I just thought it was a bit odd to announce that she would be carrying out an unsuitable plan with no consultation. Seems I am in the minority. I blame it on the hormones! I haven't said anything to her btw.

expatinscotland Tue 06-Jan-15 16:14:54

YABU, that became obvious at the she has never babysat or offered to.

LadyLuck10 Tue 06-Jan-15 16:14:58

Yabu why should she babysit when you know it's a bit difficult with your son anyway. Would he even settle down with her if she sees him so rarely.
I don't see how she took over your day?

PuppyMonkey Tue 06-Jan-15 16:17:57

You and DH should've just told her you'd booked the day off to go out together back when this all first came up and she suggested the 3 of you going out. "Sorry we've made plans." Or something.

NeedABumChange Tue 06-Jan-15 16:18:46

Sorry I think YABU. And you can't put that she has never offered to babysit as a negative. She might not feel able to properly look after your child as he has additional needs, I certainly wouldn't. As you say you see her rarely so it's not like she is taking up all you husbands time.

roalddahl Tue 06-Jan-15 16:20:05

And I guess I get a bit hung up on the babysitting as there's no one else who can. If she came to see him regularly then he would be ok to leave with her. She does this for their other sister who lives closer - but not for us.

DS does't go to childcare either (can't have his 15 hours yet as there aren't suitable resources for him) so we really really don't get out much just DH and I - just 5 times since he was born. I know that's not SIL's problem - but it would be so nice if she saw the problem and offered.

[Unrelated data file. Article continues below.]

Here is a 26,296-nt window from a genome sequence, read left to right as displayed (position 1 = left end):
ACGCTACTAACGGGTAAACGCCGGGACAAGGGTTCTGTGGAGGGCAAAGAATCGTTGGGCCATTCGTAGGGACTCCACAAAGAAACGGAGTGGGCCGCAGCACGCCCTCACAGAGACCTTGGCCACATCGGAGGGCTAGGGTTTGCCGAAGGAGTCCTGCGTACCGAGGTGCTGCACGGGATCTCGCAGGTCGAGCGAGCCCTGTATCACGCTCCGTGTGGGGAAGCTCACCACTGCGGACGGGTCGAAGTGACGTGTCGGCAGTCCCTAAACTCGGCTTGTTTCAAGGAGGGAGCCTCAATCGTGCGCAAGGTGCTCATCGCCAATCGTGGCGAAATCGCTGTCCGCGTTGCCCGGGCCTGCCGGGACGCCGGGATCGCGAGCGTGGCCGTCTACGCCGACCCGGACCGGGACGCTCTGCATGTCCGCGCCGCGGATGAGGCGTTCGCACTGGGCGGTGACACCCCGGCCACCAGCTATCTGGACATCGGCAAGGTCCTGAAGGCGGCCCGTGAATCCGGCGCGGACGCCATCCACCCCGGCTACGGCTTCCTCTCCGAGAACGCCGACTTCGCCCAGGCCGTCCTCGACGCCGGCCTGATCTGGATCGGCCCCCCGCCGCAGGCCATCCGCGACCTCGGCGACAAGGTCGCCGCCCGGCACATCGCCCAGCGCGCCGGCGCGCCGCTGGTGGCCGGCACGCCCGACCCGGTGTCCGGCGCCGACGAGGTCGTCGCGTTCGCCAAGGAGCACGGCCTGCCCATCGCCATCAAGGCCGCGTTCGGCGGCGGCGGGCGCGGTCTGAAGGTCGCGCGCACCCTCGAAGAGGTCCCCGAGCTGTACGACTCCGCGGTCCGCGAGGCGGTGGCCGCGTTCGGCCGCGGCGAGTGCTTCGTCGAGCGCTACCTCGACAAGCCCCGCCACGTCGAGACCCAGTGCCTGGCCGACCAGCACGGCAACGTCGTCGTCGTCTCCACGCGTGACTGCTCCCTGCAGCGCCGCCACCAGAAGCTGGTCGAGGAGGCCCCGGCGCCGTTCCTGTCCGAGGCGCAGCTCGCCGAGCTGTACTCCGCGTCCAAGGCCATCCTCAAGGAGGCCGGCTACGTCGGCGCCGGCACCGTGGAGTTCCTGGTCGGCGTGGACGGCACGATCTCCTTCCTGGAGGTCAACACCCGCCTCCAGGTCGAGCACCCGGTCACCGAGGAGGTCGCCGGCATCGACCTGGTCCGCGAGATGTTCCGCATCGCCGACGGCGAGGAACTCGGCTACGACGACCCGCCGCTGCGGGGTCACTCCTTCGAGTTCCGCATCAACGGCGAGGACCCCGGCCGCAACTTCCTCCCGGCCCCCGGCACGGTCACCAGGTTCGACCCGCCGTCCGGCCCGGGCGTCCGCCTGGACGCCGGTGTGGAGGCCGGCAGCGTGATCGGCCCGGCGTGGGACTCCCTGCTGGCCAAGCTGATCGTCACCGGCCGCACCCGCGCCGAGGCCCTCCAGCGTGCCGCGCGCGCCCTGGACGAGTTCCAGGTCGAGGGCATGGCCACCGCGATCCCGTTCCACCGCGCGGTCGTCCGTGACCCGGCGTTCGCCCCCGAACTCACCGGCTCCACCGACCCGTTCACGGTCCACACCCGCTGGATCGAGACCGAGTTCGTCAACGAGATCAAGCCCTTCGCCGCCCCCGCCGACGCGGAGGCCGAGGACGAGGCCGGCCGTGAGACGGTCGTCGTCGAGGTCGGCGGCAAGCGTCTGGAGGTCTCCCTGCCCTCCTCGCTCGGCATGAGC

PasstheDaimbars Tue 06-Jan-15 16:20:30

No it's not your birthday, but then nor is it your SIL's. It sounds to me you're more miffed that she announces things and that's it, no discussion.

It sounds a little like she's an 'organiser' and as such picks things she wants to do (I do find the arranging dinner for your FIL with her friends a bit odd).

Maybe the Birthday Boy needs to say to his sister actually as much as I love spending time with you sis I'd really appreciate if you could babysit so Roal and I can have a little time together. Assuming that that is what he wants, or is he used to just falling in with her plans?

If she doesn't have children or friends with children she may not realise how hard it can be to find good babysitter that you trust.

Stuffofawesome Tue 06-Jan-15 16:20:35

I think people are failing to see just how rare and special and difficult to arrange quality time with dh is in your situation YANBU but probably needed to make clear to him ahead of time so could fend of sil with alternative s

TidyDancer Tue 06-Jan-15 16:22:16

Yes YABU. I think that this probably comes out of a resentment of not having had her offer to babysit. It's nice to have this support, but it's not anything that anyone should expect and therefore you shouldn't get shitty with anyone about it if they don't offer.

I feel a bit sorry for SIL here, she sounds likes she's tolerated rather than welcomed.

LadyLuck10 Tue 06-Jan-15 16:23:45

So your upset with her is over not offering to babysit? How difficult of you if this is the way you think. I wonder if she picks up on this and keeps her distance.

roalddahl Tue 06-Jan-15 16:24:33

Got to go - parents here early! But thanks all for the replies!

roalddahl Tue 06-Jan-15 16:25:16

Will try to be back later!

expatinscotland Tue 06-Jan-15 16:25:59

Of course she does it for her other sibling's children, she lives closer to them. Why on Earth is it her responsibility to come over more often and visit so she can babysit your child? She's not 'the only one who can', you've just decided she is and made it her fault she doesn't.